Tropes common to fairy tales. See also mythical motifs.Surprisingly, fairies in the winged, fluttery sense are absent, as are modern, pointy-eared versions of the fair folk. Also, a fair number of tropes that are thought of as "fairy tale" do not actually appear in fairy tales.
Child Marriage Veto: Almost never portrayed in a good light. A girl who refuses the husband her father chooses for her either faces trials until her pride is broken or misses out on an incredibly good catch. The exception is when the father chooses himself as his daughter's husband.
Green-Eyed Monster: The stepmother can hate the stepdaughter's beauty on behalf of herself or her less-attractive daughters; older sisters (and brothers) frequently envy the success of younger sisters (and brothers)
Honorary Uncle In The Three Spinners and its variants, the heroine's helpers want to be her Honorary Aunts.
If I Can't Have You: The prince may be shapeshifted because of his refusal to marry a terrible bride. Conversely, the ogre/witch/what have you that was raising the heroine may curse the prince to forget her after they run away.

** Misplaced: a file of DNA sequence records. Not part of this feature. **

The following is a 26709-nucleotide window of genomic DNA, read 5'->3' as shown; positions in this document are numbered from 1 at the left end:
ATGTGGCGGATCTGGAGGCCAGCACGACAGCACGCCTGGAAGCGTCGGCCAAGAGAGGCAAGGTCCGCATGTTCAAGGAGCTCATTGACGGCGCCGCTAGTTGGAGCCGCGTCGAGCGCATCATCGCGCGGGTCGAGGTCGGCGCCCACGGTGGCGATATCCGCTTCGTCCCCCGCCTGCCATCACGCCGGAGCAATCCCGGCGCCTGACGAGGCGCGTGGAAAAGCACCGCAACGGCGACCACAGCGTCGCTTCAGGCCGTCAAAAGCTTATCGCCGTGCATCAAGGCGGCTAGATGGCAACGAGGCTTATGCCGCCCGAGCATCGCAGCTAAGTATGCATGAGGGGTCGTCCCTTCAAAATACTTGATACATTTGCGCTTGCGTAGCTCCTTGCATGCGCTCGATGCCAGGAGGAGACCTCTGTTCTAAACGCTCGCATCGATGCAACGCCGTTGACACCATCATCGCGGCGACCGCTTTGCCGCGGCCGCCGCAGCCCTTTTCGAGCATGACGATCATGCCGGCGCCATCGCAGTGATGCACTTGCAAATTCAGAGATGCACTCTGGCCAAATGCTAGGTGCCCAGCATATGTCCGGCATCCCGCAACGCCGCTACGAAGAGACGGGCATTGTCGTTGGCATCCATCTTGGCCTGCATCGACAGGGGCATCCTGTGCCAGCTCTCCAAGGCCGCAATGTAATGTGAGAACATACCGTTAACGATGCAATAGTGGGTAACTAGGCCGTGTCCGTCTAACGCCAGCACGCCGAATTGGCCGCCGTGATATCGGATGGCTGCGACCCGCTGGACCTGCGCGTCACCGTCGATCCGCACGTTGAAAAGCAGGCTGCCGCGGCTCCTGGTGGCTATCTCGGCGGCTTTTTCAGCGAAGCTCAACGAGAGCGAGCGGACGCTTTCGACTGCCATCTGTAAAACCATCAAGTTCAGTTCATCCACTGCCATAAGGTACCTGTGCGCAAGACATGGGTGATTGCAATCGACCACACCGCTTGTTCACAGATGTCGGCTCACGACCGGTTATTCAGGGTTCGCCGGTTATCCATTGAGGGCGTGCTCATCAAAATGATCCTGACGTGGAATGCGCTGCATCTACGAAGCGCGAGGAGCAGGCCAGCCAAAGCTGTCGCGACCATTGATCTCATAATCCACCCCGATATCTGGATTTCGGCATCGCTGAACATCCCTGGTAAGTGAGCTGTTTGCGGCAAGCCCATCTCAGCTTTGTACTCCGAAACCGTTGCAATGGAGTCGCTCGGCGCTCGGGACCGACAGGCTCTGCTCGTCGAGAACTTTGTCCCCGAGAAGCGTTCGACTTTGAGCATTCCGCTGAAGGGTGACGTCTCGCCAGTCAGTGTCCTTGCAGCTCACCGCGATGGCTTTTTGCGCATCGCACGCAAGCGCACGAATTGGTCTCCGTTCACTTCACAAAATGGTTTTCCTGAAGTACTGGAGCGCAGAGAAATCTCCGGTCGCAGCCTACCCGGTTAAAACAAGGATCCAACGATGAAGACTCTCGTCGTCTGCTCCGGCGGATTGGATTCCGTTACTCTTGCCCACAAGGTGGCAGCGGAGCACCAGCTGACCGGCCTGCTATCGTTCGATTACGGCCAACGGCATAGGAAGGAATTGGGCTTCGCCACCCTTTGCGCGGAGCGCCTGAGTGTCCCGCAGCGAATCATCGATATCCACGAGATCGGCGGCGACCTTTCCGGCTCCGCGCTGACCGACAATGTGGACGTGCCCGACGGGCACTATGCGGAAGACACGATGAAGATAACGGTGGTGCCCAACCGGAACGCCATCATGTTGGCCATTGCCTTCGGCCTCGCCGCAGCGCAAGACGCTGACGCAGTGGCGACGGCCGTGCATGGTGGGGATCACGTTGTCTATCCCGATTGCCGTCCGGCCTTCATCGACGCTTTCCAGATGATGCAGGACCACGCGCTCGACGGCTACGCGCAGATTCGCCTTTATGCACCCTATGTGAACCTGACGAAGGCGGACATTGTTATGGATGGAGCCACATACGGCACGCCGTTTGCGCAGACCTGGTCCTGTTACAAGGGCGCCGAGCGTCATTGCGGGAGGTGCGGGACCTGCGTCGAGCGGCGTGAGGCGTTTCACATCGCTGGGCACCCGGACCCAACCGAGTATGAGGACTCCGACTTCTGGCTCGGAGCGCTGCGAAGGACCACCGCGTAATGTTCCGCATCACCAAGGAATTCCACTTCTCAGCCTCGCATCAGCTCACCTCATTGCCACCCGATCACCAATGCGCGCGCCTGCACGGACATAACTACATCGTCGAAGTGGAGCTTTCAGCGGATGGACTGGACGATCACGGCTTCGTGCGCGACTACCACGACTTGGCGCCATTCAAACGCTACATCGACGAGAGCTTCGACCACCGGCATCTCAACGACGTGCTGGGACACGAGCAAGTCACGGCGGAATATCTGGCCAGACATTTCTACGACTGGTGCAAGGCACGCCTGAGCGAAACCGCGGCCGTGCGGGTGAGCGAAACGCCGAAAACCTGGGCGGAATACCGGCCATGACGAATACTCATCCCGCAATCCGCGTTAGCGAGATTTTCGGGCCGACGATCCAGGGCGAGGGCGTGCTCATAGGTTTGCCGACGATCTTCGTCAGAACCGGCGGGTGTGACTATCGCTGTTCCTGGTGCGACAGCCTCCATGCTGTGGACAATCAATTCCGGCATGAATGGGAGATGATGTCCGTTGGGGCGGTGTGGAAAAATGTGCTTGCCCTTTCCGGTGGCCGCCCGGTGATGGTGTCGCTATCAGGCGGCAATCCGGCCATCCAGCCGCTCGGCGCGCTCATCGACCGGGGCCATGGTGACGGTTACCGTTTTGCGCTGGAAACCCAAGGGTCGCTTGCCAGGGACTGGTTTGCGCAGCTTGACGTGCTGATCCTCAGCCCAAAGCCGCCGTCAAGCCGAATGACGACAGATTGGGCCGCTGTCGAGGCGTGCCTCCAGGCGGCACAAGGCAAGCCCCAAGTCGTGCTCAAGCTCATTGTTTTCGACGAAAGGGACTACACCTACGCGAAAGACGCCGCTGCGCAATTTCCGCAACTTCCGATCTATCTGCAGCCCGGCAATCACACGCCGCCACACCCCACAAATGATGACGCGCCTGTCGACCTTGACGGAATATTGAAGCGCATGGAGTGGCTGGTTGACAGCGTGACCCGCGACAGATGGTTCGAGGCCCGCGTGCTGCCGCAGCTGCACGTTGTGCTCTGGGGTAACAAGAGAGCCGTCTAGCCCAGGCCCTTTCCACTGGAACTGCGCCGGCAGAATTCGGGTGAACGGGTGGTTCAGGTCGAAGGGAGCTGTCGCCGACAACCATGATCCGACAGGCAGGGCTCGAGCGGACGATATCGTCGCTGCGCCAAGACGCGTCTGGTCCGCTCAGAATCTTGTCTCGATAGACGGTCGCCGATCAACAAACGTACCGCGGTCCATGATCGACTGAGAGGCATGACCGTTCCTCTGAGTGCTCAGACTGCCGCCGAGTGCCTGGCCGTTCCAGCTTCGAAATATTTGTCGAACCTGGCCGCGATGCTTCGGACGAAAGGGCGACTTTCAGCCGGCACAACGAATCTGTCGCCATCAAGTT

Laser-Guided Karma: Show compassion to the helpless old woman? She's a good fairy who will give you valuable assistance. Kick the Dog? He was a sorcerer disguised as a wolf, and now you're a wolf too.
Last Request: A frequent cause of the parent form of the Girl Who Fits this slipper.
Law of Inverse Fertility: Mostly of the "want but can't get" variant, though there are a few fairy tales in which virgins can get pregnant involuntarily by magical means, such a drinking from a certain spring